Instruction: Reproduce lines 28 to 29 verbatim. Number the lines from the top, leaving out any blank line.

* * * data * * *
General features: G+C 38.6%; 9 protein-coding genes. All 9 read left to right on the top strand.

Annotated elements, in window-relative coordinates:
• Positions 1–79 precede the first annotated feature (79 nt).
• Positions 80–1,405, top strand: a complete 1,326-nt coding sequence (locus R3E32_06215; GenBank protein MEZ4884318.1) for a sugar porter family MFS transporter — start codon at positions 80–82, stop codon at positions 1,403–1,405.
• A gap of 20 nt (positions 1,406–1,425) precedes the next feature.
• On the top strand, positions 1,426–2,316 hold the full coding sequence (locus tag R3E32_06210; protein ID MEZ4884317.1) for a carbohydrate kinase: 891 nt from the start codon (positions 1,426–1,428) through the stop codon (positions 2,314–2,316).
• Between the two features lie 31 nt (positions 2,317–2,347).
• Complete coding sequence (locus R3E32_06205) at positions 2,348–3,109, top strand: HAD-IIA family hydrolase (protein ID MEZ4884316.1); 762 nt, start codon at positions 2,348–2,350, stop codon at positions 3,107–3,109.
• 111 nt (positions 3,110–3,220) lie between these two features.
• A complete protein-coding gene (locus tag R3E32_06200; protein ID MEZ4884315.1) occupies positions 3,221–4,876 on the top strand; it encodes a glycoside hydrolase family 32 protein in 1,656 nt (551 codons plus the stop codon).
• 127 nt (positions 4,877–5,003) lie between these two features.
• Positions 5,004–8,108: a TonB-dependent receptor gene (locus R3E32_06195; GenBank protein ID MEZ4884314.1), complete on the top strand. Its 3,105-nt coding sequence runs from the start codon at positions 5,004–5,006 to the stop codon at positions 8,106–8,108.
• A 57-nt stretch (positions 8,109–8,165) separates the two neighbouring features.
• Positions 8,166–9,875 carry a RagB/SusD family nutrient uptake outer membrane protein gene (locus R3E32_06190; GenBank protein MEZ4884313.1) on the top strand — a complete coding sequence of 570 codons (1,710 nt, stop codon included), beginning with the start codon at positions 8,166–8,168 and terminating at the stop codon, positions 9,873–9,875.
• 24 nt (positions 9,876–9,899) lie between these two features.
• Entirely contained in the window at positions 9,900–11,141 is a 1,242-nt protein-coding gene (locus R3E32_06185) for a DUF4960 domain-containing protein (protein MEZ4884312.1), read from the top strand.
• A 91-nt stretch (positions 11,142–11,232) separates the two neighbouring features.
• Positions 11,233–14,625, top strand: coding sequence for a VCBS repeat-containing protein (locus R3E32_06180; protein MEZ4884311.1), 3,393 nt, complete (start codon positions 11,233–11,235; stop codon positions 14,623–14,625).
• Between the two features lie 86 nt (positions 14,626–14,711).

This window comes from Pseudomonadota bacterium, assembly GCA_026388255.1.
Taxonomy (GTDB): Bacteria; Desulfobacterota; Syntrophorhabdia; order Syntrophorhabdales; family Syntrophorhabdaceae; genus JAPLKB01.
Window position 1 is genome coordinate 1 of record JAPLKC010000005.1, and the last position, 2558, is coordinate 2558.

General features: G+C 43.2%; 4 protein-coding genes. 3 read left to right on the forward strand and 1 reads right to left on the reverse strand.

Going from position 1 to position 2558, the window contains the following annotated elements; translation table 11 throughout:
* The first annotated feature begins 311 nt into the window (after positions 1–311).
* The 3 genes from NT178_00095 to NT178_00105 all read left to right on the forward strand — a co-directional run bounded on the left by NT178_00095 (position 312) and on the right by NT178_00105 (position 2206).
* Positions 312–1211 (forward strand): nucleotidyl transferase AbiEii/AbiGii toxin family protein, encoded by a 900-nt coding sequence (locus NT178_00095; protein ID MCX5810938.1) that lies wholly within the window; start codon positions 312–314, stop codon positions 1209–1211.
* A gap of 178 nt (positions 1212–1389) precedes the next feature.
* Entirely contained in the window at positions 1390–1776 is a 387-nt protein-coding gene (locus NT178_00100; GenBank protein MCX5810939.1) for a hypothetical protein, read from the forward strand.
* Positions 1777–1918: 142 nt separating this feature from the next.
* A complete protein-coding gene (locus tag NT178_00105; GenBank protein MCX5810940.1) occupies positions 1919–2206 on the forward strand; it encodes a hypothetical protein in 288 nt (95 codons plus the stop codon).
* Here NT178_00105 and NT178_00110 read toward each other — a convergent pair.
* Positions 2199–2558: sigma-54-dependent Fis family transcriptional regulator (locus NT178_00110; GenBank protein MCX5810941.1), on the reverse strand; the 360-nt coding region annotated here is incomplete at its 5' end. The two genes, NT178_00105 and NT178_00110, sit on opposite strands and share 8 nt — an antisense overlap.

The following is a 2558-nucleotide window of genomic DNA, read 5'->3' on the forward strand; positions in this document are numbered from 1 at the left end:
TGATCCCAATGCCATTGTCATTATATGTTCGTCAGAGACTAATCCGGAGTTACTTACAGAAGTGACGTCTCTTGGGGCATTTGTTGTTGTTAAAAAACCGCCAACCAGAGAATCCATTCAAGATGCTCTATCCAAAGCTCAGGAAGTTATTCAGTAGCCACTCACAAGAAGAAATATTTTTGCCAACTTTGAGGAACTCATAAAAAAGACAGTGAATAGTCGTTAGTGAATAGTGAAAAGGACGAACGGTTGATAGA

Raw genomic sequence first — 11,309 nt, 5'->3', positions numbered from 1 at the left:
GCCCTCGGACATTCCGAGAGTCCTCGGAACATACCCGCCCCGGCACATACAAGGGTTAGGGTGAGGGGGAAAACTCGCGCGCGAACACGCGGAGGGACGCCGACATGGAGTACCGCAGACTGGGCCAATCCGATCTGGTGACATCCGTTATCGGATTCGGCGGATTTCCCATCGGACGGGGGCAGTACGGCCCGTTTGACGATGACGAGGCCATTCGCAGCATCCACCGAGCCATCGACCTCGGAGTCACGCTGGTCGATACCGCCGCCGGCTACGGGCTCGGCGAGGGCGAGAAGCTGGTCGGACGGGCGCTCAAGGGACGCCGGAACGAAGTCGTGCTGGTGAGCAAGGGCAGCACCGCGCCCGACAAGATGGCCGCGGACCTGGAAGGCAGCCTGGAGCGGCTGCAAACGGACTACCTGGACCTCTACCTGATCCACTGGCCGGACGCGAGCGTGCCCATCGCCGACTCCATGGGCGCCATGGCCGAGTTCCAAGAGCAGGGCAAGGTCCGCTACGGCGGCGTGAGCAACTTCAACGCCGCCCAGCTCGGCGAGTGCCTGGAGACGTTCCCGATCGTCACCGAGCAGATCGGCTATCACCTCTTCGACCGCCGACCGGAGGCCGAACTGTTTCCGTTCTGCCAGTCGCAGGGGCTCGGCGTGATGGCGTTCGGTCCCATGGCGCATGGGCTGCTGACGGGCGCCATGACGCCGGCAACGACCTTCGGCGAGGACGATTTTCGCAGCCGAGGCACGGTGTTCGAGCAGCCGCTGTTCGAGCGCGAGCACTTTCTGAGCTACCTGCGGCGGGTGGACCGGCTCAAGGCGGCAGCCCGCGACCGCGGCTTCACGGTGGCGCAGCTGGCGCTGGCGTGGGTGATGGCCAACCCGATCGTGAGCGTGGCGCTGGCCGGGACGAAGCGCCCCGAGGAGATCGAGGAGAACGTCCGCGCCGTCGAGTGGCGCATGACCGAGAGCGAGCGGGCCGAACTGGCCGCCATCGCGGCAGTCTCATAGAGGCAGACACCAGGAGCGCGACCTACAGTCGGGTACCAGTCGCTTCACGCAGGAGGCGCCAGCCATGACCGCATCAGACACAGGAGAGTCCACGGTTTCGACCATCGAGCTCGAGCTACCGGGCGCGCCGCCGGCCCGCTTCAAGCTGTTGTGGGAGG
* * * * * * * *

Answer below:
* A gap of 178 nt (positions 1212–1389) precedes the next feature.
* Entirely contained in the window at positions 1390–1776 is a 387-nt protein-coding gene (locus NT178_00100; GenBank protein MCX5810939.1) for a hypothetical protein, read from the forward strand.